Everything in this natural world involves processes of change. For instance, repentance is not a one-time activity or acknowledgement. We are to become repentant people who quickly repent and seek to improve and be better. Each time we repent and resolve to improve, we can experience renewing processes. Any resolve to improve and be better is a ‘God motivation.’
By submitting to God’s work in us and working out our salvation into daily life, our CAP renews into better images and likenesses of Him. (j) Oh yes, there are days we slip back into old habits and attitudes, but if we intentionally stay in His fellowship, we can continue to uproot old ideas and attitudes to become more mature children and more effective expressions of our heavenly Father.
Our continual submission to God’s guidance renews, reforms, remolds, and transforms us into better reflective resemblances (image and likeness) of His heart! The Apostle Paul amplifies this:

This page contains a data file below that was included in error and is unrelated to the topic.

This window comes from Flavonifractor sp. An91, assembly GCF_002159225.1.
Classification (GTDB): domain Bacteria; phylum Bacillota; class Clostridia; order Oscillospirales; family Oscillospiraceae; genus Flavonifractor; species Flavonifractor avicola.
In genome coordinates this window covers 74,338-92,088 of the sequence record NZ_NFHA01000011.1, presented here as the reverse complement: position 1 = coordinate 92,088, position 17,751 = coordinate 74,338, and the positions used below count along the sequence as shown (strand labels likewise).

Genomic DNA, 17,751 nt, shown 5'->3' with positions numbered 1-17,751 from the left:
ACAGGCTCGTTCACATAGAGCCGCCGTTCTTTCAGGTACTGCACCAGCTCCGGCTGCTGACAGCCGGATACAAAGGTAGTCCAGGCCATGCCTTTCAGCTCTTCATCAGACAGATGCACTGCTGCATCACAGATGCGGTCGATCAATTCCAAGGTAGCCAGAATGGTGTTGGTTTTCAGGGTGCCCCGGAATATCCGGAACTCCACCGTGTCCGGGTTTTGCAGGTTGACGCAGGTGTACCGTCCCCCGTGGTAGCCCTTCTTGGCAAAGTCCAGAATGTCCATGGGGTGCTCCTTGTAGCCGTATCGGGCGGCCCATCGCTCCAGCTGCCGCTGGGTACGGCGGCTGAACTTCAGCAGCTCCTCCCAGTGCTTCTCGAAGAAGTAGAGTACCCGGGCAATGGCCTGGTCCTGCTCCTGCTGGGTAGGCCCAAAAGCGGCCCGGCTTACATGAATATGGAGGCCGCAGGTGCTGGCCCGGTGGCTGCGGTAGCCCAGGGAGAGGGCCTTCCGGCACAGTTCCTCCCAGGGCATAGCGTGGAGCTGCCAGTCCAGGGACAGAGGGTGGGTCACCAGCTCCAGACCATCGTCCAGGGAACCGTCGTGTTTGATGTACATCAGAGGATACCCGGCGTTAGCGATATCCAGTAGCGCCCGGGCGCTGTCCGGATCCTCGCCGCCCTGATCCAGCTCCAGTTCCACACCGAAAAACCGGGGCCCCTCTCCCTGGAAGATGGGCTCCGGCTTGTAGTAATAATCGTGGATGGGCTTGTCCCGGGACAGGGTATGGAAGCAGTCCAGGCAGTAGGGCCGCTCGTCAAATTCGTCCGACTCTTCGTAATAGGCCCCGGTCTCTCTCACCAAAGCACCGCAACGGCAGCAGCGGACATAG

Brethren, I do not regard myself as having laid hold of it yet; but one thing I do: forgetting what lies behind and reaching forward to what lies ahead, I press on toward the goal…of the upward call of God in Christ Jesus. Let us therefore…have this attitude. (k)
Pressing on, we look to God for His insight regarding each of our situations. As we do so, we experience the blessing of God’s presence with us, among us, and in our midst. Our ongoing response to the influencing voice of God-in-Christ brings us through our renewing processes, from glory to glory. What a promising journey we are on!
So, stick with your godly resolution to improve. This motivation to improve and be better is always appropriate. Ask God to empower you in the work of becoming a better reflective resemblance of His super-great heart. Nothing pleases Him more!
Any resolve to improve and be better is a ‘God motivation.’
a) Romans 6:4; b) Genesis 1:26; c) 2 Corinthians 5:17; d) John 3:3; e) 2 Corinthians 3:18; f) Psalm 51:10; Lamentations 5:21; 2 Chronicles 15:8; 1 Samuel 11:14; g) Ezekiel 18:30-32; h) Ezekiel 36:26-27; i) Philippians 2:12-13; j) Genesis 1:26; k) Philippians 3:13-15